No, we would not say it was easy getting here, but booting into 16.1 for the first time sure is as relieving (and exciting) as it could get for our project growing beyond what we had ever imagined. It has been more than a year since OPNsense first came out. Back then it was FreeBSD 10.0. Not even two months after, 10.1 was introduced along with the opnsense-update utility. Today is the day for FreeBSD 10.2, the latest and greatest release currently available for broader driver support and stability improvements.

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Qt 5.5.1 has landed in FreeBSD

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BSD

The Qt5 (meta-)port and all its dependent ports have been updated to Qt 5.5.1 in FreeBSD. Special thanks to Yuri Victorovich, who did an independent Qt 5.5.1 port and whose work has been gratefully incorporated into this update. Thanks also to Ralf Nolden for pushing for better upgrade-paths and co-installability.

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More in Tux Machines

Proxmox VE 4.3 released

Proxmox Server Solutions GmbH today announced the general availability of Proxmox Virtual Environment 4.3. The hyper-converged open source server virtualization solution enables users to create and manage LXC containers and KVM virtual machines on the same host, and makes it easy to set up highly available clusters as well as to manage network and storage via an integrated web-based management interface. The new version of Proxmox VE 4.3 comes with a completely new comprehensive reference documentation. The new docu framework allows a global as well as contextual help function. Proxmox users can access and download the technical documentation via the central help-button (available in various formats like html, pdf and epub). A main asset of the new documentation is that it is always version specific to the current user’s software version. Opposed to the global help, the contextual help-button shows the user the documentation part he currently needs. Read more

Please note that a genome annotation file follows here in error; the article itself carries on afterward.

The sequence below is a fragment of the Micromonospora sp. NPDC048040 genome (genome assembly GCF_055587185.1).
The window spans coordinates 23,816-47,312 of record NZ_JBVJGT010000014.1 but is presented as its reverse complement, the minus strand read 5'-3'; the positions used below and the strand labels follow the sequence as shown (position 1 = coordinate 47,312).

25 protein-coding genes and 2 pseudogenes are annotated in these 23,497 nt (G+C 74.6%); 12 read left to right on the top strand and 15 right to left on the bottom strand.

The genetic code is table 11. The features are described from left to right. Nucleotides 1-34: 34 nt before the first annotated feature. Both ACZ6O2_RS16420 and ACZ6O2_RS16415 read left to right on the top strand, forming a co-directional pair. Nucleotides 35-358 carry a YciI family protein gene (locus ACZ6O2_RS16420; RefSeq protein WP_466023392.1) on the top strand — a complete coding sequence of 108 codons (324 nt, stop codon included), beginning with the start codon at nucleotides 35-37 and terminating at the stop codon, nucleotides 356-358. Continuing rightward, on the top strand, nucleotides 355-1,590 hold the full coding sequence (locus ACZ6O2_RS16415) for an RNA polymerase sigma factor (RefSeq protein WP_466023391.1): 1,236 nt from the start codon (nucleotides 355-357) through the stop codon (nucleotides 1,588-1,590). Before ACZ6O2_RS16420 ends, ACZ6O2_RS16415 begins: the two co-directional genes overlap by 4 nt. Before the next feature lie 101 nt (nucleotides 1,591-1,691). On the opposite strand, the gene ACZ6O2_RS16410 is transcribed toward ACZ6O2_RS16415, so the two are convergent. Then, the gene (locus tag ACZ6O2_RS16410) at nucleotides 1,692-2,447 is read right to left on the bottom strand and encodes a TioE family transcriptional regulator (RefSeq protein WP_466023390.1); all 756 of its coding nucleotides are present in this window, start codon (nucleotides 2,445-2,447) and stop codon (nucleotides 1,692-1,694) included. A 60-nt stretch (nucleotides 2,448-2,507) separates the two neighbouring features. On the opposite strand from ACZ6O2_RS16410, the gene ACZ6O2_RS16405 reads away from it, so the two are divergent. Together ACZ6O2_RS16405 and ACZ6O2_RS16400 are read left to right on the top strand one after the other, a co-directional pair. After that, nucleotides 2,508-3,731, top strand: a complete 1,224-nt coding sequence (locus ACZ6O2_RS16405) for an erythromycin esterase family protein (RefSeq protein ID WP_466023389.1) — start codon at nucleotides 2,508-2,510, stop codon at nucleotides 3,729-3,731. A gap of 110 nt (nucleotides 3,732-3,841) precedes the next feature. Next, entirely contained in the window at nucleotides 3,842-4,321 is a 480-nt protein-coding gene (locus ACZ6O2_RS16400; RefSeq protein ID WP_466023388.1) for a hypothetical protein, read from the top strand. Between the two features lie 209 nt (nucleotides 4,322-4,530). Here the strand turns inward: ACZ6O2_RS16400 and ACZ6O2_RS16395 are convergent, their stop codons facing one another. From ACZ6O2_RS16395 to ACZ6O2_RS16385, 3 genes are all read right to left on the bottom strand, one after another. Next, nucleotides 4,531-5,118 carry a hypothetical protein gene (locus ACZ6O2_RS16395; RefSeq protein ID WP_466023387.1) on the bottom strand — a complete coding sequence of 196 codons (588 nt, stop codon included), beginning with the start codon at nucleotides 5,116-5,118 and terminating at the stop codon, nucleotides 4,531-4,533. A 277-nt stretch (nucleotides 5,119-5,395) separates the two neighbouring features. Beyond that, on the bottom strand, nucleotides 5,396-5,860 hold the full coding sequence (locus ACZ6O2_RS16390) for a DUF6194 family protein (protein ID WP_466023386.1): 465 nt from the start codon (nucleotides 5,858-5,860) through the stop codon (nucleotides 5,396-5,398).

Games for GNU/Linux

Security News

  • Tuesday's security updates
  • New Open Source Linux Ransomware Divides Infosec Community
    Following our investigation into this matter, and seeing the vitriol-filled reaction from some people in the infosec community, Zaitsev has told Softpedia that he decided to remove the project from GitHub, shortly after this article's publication. The original, unedited article is below.
  • Fax machines' custom Linux allows dial-up hack
    Party like it's 1999, phreakers: a bug in Epson multifunction printer firmware creates a vector to networks that don't have their own Internet connection. The exploit requirements are that an attacker can trick the victim into installing malicious firmware, and that the victim is using the device's fax line. The firmware is custom Linux, giving the printers a familiar networking environment for bad actors looking to exploit the fax line as an attack vector. Once they're in that ancient environment, it's possible to then move onto the network to which the the printer's connected. Yves-Noel Weweler, Ralf Spenneberg and Hendrik Schwartke of Open Source Training in Germany discovered the bug, which occurs because Epson WorkForce multifunction printers don't demand signed firmware images.
  • Google just saved the journalist who was hit by a 'record' cyberattack